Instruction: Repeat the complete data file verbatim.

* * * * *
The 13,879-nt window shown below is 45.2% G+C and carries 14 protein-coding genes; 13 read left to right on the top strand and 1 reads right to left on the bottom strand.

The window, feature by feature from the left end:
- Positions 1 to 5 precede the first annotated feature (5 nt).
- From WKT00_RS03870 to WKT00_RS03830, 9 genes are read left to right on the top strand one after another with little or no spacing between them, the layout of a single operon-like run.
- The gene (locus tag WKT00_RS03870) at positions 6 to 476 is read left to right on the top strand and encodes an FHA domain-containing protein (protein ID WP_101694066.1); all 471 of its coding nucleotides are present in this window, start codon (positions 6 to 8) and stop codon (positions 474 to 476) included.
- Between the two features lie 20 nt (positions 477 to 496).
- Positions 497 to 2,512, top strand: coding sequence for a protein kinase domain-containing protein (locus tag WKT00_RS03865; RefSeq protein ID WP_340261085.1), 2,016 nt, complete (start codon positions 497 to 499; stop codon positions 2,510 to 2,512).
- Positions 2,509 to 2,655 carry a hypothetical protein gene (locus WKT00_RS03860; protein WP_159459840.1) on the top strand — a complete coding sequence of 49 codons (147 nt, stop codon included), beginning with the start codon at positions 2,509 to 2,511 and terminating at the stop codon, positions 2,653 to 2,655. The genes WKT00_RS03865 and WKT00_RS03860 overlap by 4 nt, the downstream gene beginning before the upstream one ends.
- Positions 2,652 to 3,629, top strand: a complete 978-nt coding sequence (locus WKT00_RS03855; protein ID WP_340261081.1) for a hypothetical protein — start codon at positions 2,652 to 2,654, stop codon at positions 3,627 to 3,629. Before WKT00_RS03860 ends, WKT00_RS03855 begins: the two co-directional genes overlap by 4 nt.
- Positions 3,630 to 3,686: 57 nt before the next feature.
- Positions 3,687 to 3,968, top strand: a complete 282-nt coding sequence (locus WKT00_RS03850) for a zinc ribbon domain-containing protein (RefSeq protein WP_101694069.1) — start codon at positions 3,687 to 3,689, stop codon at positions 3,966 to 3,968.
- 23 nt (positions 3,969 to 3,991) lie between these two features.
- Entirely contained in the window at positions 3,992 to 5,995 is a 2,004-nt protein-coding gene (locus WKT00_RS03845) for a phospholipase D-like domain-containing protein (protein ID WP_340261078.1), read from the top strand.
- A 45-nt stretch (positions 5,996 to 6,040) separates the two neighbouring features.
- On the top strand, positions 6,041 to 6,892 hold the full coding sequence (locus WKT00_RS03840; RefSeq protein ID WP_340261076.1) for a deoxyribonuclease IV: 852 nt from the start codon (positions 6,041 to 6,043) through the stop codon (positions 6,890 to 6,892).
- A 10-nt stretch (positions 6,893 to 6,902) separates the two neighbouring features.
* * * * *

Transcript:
The 13,879-nt window shown below is 45.2% G+C and carries 14 protein-coding genes; 13 read left to right on the top strand and 1 reads right to left on the bottom strand.

The window, feature by feature from the left end:
- Positions 1 to 5 precede the first annotated feature (5 nt).
- From WKT00_RS03870 to WKT00_RS03830, 9 genes are read left to right on the top strand one after another with little or no spacing between them, the layout of a single operon-like run.
- The gene (locus tag WKT00_RS03870) at positions 6 to 476 is read left to right on the top strand and encodes an FHA domain-containing protein (protein ID WP_101694066.1); all 471 of its coding nucleotides are present in this window, start codon (positions 6 to 8) and stop codon (positions 474 to 476) included.
- Between the two features lie 20 nt (positions 477 to 496).
- Positions 497 to 2,512, top strand: coding sequence for a protein kinase domain-containing protein (locus tag WKT00_RS03865; RefSeq protein ID WP_340261085.1), 2,016 nt, complete (start codon positions 497 to 499; stop codon positions 2,510 to 2,512).
- Positions 2,509 to 2,655 carry a hypothetical protein gene (locus WKT00_RS03860; protein WP_159459840.1) on the top strand — a complete coding sequence of 49 codons (147 nt, stop codon included), beginning with the start codon at positions 2,509 to 2,511 and terminating at the stop codon, positions 2,653 to 2,655. The genes WKT00_RS03865 and WKT00_RS03860 overlap by 4 nt, the downstream gene beginning before the upstream one ends.
- Positions 2,652 to 3,629, top strand: a complete 978-nt coding sequence (locus WKT00_RS03855; protein ID WP_340261081.1) for a hypothetical protein — start codon at positions 2,652 to 2,654, stop codon at positions 3,627 to 3,629. Before WKT00_RS03860 ends, WKT00_RS03855 begins: the two co-directional genes overlap by 4 nt.
- Positions 3,630 to 3,686: 57 nt before the next feature.
- Positions 3,687 to 3,968, top strand: a complete 282-nt coding sequence (locus WKT00_RS03850) for a zinc ribbon domain-containing protein (RefSeq protein WP_101694069.1) — start codon at positions 3,687 to 3,689, stop codon at positions 3,966 to 3,968.
- 23 nt (positions 3,969 to 3,991) lie between these two features.
- Entirely contained in the window at positions 3,992 to 5,995 is a 2,004-nt protein-coding gene (locus WKT00_RS03845) for a phospholipase D-like domain-containing protein (protein ID WP_340261078.1), read from the top strand.
- A 45-nt stretch (positions 5,996 to 6,040) separates the two neighbouring features.
- On the top strand, positions 6,041 to 6,892 hold the full coding sequence (locus WKT00_RS03840; RefSeq protein ID WP_340261076.1) for a deoxyribonuclease IV: 852 nt from the start codon (positions 6,041 to 6,043) through the stop codon (positions 6,890 to 6,892).
- A 10-nt stretch (positions 6,893 to 6,902) separates the two neighbouring features.